The first comprehensive examination of Gentileschi's art and its pan-European influence, this interpretive study reveals how his art responded to changing artistic tastes and sociocultural influences and dispels the myth that his exquisite paintings came only from "the tip of his brush." It does so by addressing his deliberate stylistic/expressive decisions in considering subject matter, didactic function, scale, medium, physical location, and patronage. Orazio Gentileschi is presented here as the foremost painter among Caravaggio's Roman "followers," and one of the great Italian painters of the seventeenth century. Much of the text is built around events in Gentileschi's personal life—the departure from Rome of Caravaggio (under indictment for murder); the trial of Agostino Tassi (also a painter) for the rape of Orazio's daughter, Artemisia (a well known artist in her own right); a call to France by Marie de'Medici; an invitation to England from the Duke of Buckingham and King Charles I (where he became an official court painter)—since it was by them, above all, that his career was shaped. The book includes a lengthy Catalogue Raisonné encompassing autograph works, lost works, questionable attributions, and incorrect attributions; appendices summarizing over 100 documents (many not previously cited) concerning Orazio's life and work; and an extensive collection of photographs showing all of Gentileschi's preserved works (canvases, panels, frescoes, mosaics) plus a considerable number of "doubtful" and comparative paintings. Reviewers have commented that "Bissell . . . has made recent important archival discoveries"; that "never before have Orazio Gentileschi's work been approached on a comparable level."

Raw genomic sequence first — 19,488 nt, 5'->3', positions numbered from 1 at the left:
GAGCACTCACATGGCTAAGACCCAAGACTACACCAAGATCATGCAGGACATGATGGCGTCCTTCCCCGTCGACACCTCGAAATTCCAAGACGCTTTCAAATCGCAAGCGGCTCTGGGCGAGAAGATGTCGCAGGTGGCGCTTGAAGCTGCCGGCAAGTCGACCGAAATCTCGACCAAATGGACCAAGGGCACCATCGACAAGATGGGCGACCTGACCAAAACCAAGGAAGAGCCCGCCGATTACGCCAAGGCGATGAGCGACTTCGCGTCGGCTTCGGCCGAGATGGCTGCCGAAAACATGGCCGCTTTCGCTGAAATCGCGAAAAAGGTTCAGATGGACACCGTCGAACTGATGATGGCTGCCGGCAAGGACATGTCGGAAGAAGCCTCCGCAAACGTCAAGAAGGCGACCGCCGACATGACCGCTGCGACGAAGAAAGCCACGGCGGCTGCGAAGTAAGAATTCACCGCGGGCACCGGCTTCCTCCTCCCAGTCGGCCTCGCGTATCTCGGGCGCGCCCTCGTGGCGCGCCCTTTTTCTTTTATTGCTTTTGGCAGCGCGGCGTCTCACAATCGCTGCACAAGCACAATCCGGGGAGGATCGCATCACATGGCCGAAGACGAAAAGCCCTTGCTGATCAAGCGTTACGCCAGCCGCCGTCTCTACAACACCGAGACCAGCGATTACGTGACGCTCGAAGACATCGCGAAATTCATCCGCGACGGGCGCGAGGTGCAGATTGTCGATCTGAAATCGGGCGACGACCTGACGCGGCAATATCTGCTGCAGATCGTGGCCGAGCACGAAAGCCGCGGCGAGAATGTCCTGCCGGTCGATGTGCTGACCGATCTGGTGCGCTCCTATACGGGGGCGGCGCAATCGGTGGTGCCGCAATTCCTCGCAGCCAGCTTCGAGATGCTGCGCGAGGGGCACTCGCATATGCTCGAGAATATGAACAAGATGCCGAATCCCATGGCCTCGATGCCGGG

|Publisher:||Penn State University Press|
|Product dimensions:||8.50(w) x 11.00(h) x 1.06(d)|
About the Author
R. Ward Bissell received the Ph.D. from the University of Michigan, where he now teaches in the area of art history. Dr. Bissell conducted extensive research in Rome and Florence during preparation of this manuscript, and has contributed articles to professional art history journals.